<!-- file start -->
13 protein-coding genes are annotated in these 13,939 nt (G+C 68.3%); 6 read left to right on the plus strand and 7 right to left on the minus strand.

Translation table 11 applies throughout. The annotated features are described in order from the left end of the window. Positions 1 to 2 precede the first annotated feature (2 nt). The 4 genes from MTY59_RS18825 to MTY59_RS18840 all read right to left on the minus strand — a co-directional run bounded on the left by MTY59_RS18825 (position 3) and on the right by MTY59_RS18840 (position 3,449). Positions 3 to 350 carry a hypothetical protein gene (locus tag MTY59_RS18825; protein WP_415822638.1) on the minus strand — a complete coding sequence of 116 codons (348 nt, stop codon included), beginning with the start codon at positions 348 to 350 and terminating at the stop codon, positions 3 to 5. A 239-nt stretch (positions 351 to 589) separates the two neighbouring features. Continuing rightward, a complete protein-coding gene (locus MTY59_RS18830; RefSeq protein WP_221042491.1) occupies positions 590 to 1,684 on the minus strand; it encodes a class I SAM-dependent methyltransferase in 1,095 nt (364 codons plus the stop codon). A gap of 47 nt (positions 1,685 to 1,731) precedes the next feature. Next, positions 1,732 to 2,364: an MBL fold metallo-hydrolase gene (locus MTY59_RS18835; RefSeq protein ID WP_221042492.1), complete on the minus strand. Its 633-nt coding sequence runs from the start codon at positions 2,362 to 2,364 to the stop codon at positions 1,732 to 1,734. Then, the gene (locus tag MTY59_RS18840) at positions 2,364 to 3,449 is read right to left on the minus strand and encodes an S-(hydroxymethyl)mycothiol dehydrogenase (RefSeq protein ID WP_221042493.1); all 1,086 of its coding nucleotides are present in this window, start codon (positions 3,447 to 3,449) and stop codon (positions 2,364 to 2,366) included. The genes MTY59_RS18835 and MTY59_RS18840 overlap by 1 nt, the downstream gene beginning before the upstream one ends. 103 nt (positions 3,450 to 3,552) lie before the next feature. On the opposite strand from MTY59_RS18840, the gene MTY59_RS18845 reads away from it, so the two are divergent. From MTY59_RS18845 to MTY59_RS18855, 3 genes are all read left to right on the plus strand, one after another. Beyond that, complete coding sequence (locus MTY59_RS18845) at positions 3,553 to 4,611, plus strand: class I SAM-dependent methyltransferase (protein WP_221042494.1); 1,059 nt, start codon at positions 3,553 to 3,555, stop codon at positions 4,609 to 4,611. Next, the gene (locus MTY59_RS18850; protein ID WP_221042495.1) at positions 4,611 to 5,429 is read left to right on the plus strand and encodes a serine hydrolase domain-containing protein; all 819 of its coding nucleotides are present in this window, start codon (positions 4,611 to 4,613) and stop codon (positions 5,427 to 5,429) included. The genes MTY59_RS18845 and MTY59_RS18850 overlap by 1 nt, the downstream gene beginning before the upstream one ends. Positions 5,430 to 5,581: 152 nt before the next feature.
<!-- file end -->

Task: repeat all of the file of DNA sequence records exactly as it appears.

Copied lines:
13 protein-coding genes are annotated in these 13,939 nt (G+C 68.3%); 6 read left to right on the plus strand and 7 right to left on the minus strand.

Translation table 11 applies throughout. The annotated features are described in order from the left end of the window. Positions 1 to 2 precede the first annotated feature (2 nt). The 4 genes from MTY59_RS18825 to MTY59_RS18840 all read right to left on the minus strand — a co-directional run bounded on the left by MTY59_RS18825 (position 3) and on the right by MTY59_RS18840 (position 3,449). Positions 3 to 350 carry a hypothetical protein gene (locus tag MTY59_RS18825; protein WP_415822638.1) on the minus strand — a complete coding sequence of 116 codons (348 nt, stop codon included), beginning with the start codon at positions 348 to 350 and terminating at the stop codon, positions 3 to 5. A 239-nt stretch (positions 351 to 589) separates the two neighbouring features. Continuing rightward, a complete protein-coding gene (locus MTY59_RS18830; RefSeq protein WP_221042491.1) occupies positions 590 to 1,684 on the minus strand; it encodes a class I SAM-dependent methyltransferase in 1,095 nt (364 codons plus the stop codon). A gap of 47 nt (positions 1,685 to 1,731) precedes the next feature. Next, positions 1,732 to 2,364: an MBL fold metallo-hydrolase gene (locus MTY59_RS18835; RefSeq protein ID WP_221042492.1), complete on the minus strand. Its 633-nt coding sequence runs from the start codon at positions 2,362 to 2,364 to the stop codon at positions 1,732 to 1,734. Then, the gene (locus tag MTY59_RS18840) at positions 2,364 to 3,449 is read right to left on the minus strand and encodes an S-(hydroxymethyl)mycothiol dehydrogenase (RefSeq protein ID WP_221042493.1); all 1,086 of its coding nucleotides are present in this window, start codon (positions 3,447 to 3,449) and stop codon (positions 2,364 to 2,366) included. The genes MTY59_RS18835 and MTY59_RS18840 overlap by 1 nt, the downstream gene beginning before the upstream one ends. 103 nt (positions 3,450 to 3,552) lie before the next feature. On the opposite strand from MTY59_RS18840, the gene MTY59_RS18845 reads away from it, so the two are divergent. From MTY59_RS18845 to MTY59_RS18855, 3 genes are all read left to right on the plus strand, one after another. Beyond that, complete coding sequence (locus MTY59_RS18845) at positions 3,553 to 4,611, plus strand: class I SAM-dependent methyltransferase (protein WP_221042494.1); 1,059 nt, start codon at positions 3,553 to 3,555, stop codon at positions 4,609 to 4,611. Next, the gene (locus MTY59_RS18850; protein ID WP_221042495.1) at positions 4,611 to 5,429 is read left to right on the plus strand and encodes a serine hydrolase domain-containing protein; all 819 of its coding nucleotides are present in this window, start codon (positions 4,611 to 4,613) and stop codon (positions 5,427 to 5,429) included. The genes MTY59_RS18845 and MTY59_RS18850 overlap by 1 nt, the downstream gene beginning before the upstream one ends. Positions 5,430 to 5,581: 152 nt before the next feature.